Dialogika

Nostra Aetate precursors

John XXIII: "I am Joseph, your brother"

The following is a translation of an article in the Vatican newspaper, L'Osservatore Romano, which reports on a meeting the previous day between Pope John XXIII and a visiting delegation of an American Jewish charitable organization. This audience occurred exactly one month after the pope had instructed Cardinal Augustine Bea to prepare a draft on the relationship of the church to the Jewish people for the consideration of the upcoming Second Vatican Council. This draft would eventually become Nostra Aetate.  Translation assistance courtesy of Murray Watson.

VATICAN CITY

Yesterday morning,

John XXIII-greeting

Monday, at 11 a.m., the Holy Father received in audience, in the Throne Room, a group of about 130 people of the “United Jewish Appeal: Jewish Study Mission,” from the United States, who are taking part in a charitable trip.

This large group was led by Rabbi Herbert Friedman and Mr. Benjamin Swig.

In his respectful address, Mr. Friedman paid tribute to and greeted the revered Catholic leader, and reaffirmed the profound

gratitude of Jewish communities for what the Church had done on behalf of Jews who were refugees and persecuted during the war, especially in certain nations: in this regard, he recalled in particular the providential interventions of the then-Apostolic Delegate in Turkey, Archbishop Angelo Giuseppe Roncalli, whom everyone was now happy to greet with deep respect and gratitude as the Supreme Pontiff.

In his friendly reply, the Holy Father, having thanked [Mr. Friedman] for his visit and for the gracious greetings of the distinguished group, said that he saw the event as a reaffirmation of esteem and friendship.

He recalled some extremely painful episodes from the period of his time in Istanbul, but these were not without some consolation for his priestly heart. The Pope, in fact, remembers well what he succeeded in accomplishing, especially on one occasion in which there was a risk of a terrible catastrophe. The captain of a ship, carrying thousands of children, faced the terrible risk of having to hand over his young passengers to an enemy power [i.e., a hostile government]. Instead, the steamship was diverted, and steered toward a safe harbor of refuge, due to the personal and written interventions of the Apostolic Delegate.

In gratitude to the Holy See’s representative for such a precious and charitable gesture, the Chief Rabbi of Jerusalem made a special trip to Istanbul to pay tribute to the Archbishop-Delegate, who returned the visit shortly afterward. In those conversations—as happens whenever one meets genuinely human hearts—a feeling of sweet consolation emerged: the triumph of charity, which is always possible, is revealed as the irrepressible law of life, and of human brotherhood.

As His Holiness happily recalled, the Chief Rabbi of Jerusalem wanted to accompany his thanks with a gift: a copy of the Antiquities of the Jews of Flavius Josephus, which the Holy Father has long treasured, since that volume expressed the sincerity of a feeling in full harmony with the satisfaction he felt for the work he had accomplished.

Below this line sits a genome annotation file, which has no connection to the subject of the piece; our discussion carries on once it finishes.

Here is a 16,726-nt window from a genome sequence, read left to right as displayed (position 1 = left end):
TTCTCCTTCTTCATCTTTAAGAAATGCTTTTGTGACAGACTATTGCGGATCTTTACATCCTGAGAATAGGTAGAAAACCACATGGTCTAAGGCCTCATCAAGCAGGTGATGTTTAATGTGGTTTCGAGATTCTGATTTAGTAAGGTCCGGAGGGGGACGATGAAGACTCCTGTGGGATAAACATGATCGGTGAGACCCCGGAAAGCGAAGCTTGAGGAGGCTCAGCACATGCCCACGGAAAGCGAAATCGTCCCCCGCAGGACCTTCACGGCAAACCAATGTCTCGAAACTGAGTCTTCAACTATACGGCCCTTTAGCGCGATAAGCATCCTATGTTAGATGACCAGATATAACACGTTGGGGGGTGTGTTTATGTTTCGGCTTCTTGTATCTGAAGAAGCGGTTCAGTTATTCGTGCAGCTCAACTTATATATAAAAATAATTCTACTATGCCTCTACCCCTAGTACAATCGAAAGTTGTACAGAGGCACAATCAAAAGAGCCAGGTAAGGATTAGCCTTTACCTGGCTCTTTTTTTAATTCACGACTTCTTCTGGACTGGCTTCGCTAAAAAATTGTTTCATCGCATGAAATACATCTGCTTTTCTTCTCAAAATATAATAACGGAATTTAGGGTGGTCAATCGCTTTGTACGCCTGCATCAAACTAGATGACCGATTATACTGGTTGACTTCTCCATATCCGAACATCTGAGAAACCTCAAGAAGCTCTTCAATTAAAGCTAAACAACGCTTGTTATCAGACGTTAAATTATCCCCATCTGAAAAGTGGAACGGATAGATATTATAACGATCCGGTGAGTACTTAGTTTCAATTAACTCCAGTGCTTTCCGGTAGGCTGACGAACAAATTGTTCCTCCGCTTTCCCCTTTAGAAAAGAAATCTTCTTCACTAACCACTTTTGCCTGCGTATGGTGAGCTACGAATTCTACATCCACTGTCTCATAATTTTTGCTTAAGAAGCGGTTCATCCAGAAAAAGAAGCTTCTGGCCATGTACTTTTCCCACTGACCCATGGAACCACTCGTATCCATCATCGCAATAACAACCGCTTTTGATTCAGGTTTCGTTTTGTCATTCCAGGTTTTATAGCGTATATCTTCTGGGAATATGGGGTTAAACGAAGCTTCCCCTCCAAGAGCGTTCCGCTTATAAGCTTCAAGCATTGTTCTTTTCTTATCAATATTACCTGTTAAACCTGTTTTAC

His Holiness wanted to add a few further reflections. On more than one occasion, he has recalled a moving passage of Holy Scripture: the meeting of Joseph (who had become a leading figure in the government of Egypt) with his brothers, who had come to seek him out. In the beginning, he used an innocent ruse almost to conceal himself from their sight: but then he could no longer contain what had been the yearning of his heart and, immediately after having hidden himself to conceal his sobbing, he cried out: “It is I—Joseph, your brother!”

This is a very touching page from the Old Testament. To be honest, there is a large gap between those who accept only the Old Testament and those who add the New Testament to it as well, as [their] supreme law and guidance. This distinction does not, however, impede the brotherhood that derives from our common origin, since we are all children of the same heavenly Father, and so this should always shine forth before all people, and should be put into practice through charity.

Signatum est super nos lumen voltus tui, Domine” “You have shone the light of your face upon us, O Lord.” This brilliant truth expressed in Psalm 4 helps us to understand what true assistance and heartfelt human solidarity mean. This, indeed, will lead us onward, toward the solution of the many problems afflicting the world, uniting all people in this fundamental reality: we have come from the Father, and we must return to the Father.

While reaffirming his pleasure at their visit, His Holiness expressed his special wish for all who were present and for those who were nearest and dearest to each of their hearts.

This wish is for peace and blessing, to be extended also to their families, especially if anyone is afflicted by suffering or adversity, that they might always seek to entrust themselves into God’s hands—and thus into safekeeping, since they are the hands of a Father.

After his speech, the August Pontiff continued to chat, with loving warmth, with his visitors, repeating his hope for every good thing and light from the Lord.